- Humanity is beyond the point of no return when it comes to halting the melting of permafrost, a new study says.
- To stop the warming, “enormous amounts of carbon dioxide have to be extracted from the atmosphere.”
- Some experts are skeptical of the computer model used in the study.
Even if human-caused greenhouse gas emissions can be reduced to zero, global temperatures may continue to rise for centuries afterward, according to a scientific study published Thursday.
“The world is already past a point of no return for global warming,” the study authors report in the British journal Scientific Reports. The only way to stop the warming, they say, is that “enormous amounts of carbon dioxide have to be extracted from the atmosphere.”
The burning of fossil fuels such as oil, coal and gas release greenhouse gases such as carbon dioxide and methane into the atmosphere, causing global temperatures to increase and sea levels to rise.
The scientists modeled the effect of greenhouse gas emission reductions on changes in the Earth’s climate from 1850 to 2500 and created projections of global temperature and sea level rises.
“According to our models, humanity is beyond the point of no return when it comes to halting the melting of permafrost using greenhouse gas cuts as the single tool,” lead author Jorgen Randers, a professor emeritus of climate strategy at the BI Norwegian Business School, told AFP.
“If we want to stop this melting process we must do something in addition – for example, suck carbon dioxide out of the atmosphere and store it underground, and make Earth’s surface brighter,” Randers said.
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The study said that by the year 2500, the planet’s temperatures will be about 5.4 degrees Fahrenheit warmer than they were in 1850. And sea levels will be roughly 8 feet higher.
The authors suggest that global temperatures could continue to increase after human-caused greenhouse gas emissions have been reduced as the continued melting of Arctic ice and carbon-containing permafrost increase water vapor, methane and carbon dioxide in the atmosphere.
The melting of Arctic ice and permafrost also would reduce the area of ice reflecting heat and light from the sun.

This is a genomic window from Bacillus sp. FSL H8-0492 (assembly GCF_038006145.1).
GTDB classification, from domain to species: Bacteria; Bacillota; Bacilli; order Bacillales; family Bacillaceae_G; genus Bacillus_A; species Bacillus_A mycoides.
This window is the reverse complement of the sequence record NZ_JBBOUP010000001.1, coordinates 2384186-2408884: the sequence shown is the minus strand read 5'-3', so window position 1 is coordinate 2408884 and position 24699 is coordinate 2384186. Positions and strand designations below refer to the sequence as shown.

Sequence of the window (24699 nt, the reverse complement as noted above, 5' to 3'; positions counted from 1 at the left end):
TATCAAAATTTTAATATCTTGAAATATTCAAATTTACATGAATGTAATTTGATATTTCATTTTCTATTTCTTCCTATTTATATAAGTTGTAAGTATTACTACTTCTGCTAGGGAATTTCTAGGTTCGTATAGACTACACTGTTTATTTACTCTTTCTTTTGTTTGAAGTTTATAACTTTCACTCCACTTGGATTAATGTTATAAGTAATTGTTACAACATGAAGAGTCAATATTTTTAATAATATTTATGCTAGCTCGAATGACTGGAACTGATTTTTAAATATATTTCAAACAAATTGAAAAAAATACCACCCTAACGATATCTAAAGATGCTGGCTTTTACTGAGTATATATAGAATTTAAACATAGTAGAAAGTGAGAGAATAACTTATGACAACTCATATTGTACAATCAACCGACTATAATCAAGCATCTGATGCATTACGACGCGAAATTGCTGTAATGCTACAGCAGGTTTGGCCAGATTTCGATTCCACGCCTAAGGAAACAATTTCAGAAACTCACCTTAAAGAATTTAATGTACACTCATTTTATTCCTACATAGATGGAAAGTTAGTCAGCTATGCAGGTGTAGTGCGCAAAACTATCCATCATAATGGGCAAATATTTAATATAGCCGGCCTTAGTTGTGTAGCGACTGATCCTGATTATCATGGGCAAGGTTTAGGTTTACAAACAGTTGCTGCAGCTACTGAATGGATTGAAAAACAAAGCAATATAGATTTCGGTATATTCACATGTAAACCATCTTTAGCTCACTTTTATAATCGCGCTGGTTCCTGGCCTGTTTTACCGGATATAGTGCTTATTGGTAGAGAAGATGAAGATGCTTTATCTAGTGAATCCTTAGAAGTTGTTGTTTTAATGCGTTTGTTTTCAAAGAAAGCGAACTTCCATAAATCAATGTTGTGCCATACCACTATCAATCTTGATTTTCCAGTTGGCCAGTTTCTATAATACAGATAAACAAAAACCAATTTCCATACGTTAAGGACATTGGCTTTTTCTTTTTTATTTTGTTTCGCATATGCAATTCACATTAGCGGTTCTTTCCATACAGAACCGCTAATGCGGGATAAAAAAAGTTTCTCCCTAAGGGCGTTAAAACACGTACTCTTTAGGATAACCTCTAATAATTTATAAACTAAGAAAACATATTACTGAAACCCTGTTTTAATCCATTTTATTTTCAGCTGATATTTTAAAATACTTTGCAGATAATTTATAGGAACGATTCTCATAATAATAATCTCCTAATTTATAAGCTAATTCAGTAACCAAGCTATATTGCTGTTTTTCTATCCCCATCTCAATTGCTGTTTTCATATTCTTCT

According to the study, to prevent the authors’ projected temperature and sea-level rises, all human-caused greenhouse gas emissions would have had to be reduced to zero between 1960 and 1970.
To prevent global temperature and sea level rises after greenhouse gas emissions have ceased, and to limit the potentially catastrophic effects on Earth’s ecosystems and human society, at least 33 gigatons of carbon dioxide would need to be removed from the atmosphere each year from 2020 onward through carbon capture and storage methods, according to the authors.
That’s roughly the total amount of carbon dioxide the global fossil fuel industry emitted in 2018, according to Business Insider.
One expert, Penn State University meteorologist Michael Mann, told USA TODAY that he was skeptical of the computer model used in the study: “The climate model they have used is a very low complexity model. It doesn’t realistically represent large-scale atmospheric circulation patterns, such as ocean circulation, etc.
“While such models can be useful for conceptual inferences, their predictions have to be taken with great skepticism. Far more realistic climate models that do resolve the large-scale dynamics of the ocean, atmosphere and carbon cycle, do NOT produce the dramatic changes these authors argue for based on their very simplified model.
“It must be taken not just with a grain of salt, but a whole salt-shaker worth of salt,” Mann said.
Another expert, Mark Maslin, a professor of climatology at University College London, also pointed to shortcomings in the model, telling AFP that the study was a “thought experiment.”
“What the study does draw attention to is that reducing global carbon emissions to zero by 2050 is just the start of our actions to deal with climate change,” Maslin said.
The study authors urge other scientists to follow up on their work: “We encourage other model builders to explore our discovery in their (bigger) models, and report on their findings.”
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